Somewhere along the way, between the Thought Catalog and James Altucher, I picked up the mantra: be interested, not interesting.
Having often left dates feeling self-centered and self-conscious for gabbing about myself the whole time (word-vomit), I learned quickly how to ask questions, and keep asking.
For each answer I got, I would pick out something in the response to ask about in a follow-up question. This cycle can repeat itself over and over in social situations, with impressive results.
Sincerity is the key – a weakly-played ‘interested’ doesn’t count.
If you seem genuinely interested in someone’s life, then they will tend to view you positively as a result.Â This works because everyone loves to talk about themselves.
Doing so (focusing inward instead of outward) is also the lazy way to socialize – the lowest-effort default.
You might think being interested takes a lot of mental effort, but it really doesn’t. In fact, I’ve found that if you ask questions and listen, you actually learn interesting things. You can escape your own story to explore someone else’s momentarily. Who knew.
And if you can’t feign interest in someone else’s life, then don’t socialize. Don’t float around a party looking bored with your company.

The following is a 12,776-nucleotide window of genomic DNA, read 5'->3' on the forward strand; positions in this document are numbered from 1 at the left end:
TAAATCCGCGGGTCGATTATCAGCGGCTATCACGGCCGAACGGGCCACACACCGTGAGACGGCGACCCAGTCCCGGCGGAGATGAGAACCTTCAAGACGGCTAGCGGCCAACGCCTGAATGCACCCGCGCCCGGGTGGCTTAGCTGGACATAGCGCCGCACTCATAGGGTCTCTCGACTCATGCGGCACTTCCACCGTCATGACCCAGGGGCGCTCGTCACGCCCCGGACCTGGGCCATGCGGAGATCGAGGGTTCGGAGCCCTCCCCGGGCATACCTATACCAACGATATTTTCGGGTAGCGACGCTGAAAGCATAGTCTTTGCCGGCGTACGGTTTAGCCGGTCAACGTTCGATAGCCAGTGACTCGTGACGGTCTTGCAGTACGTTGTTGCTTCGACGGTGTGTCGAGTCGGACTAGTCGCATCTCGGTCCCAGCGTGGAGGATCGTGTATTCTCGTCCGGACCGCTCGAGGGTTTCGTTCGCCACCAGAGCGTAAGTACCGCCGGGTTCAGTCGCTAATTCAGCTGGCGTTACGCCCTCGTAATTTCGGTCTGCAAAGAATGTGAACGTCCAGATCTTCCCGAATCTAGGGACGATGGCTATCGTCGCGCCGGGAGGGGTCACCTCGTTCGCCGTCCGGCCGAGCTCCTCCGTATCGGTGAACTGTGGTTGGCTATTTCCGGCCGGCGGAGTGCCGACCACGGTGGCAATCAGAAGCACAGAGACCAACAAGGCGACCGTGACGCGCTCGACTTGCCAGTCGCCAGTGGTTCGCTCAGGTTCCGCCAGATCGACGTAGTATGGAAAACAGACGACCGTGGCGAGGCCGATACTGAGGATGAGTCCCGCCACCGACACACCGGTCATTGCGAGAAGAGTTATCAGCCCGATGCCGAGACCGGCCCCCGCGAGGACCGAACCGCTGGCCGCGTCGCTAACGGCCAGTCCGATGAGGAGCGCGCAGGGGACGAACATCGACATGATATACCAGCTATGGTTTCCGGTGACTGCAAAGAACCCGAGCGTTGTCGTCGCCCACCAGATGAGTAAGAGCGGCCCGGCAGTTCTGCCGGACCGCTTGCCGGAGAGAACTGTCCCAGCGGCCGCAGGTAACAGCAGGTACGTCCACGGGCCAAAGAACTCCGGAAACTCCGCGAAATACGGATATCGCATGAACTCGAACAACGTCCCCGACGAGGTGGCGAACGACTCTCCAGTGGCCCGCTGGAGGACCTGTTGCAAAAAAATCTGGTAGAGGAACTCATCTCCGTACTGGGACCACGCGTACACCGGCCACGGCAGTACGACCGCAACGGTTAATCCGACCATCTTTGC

This mental discipline is something I associate with maturity. The self-centered place we all start at as children, and sometimes never leave, doesn’t give us any perspective, doesn’t open us up to challenges, or differing opinions. It doesn’t expand our horizons.
I am regularly impressed with some of my mentors’ ability in conversation to deftly balance divulging information about themselves with getting information and feelings out of me. Between two mature conversationalists, it could be a battle to see who can be the most extrospective.
What I’ve noticed lately is a lot of adults, with more years and life experience than myself, sadly failing at being on the proper side of this dichotomy.
People with kids, spouses, and lives that are undoubtedly rich, but who have little interest in learning about any other lives or lifestyles. Or hearing new theories or tales. How sad.
There is a reasonable balance to be found – everyone needs to expel self-serving thoughts and feelings – to vent. I understand that.
However, as a professional and role model, I believe you have a duty to be selfless. Foster others’ confidence, offer advice and perspective on those challenges you’ve already addressed or life lessons you’ve already tackled.
As an elder in any capacity, you should pay it forward. That is, win the battle in being interested instead of interesting, and set a high conversational bar.
Maybe I am the only one who feels this way?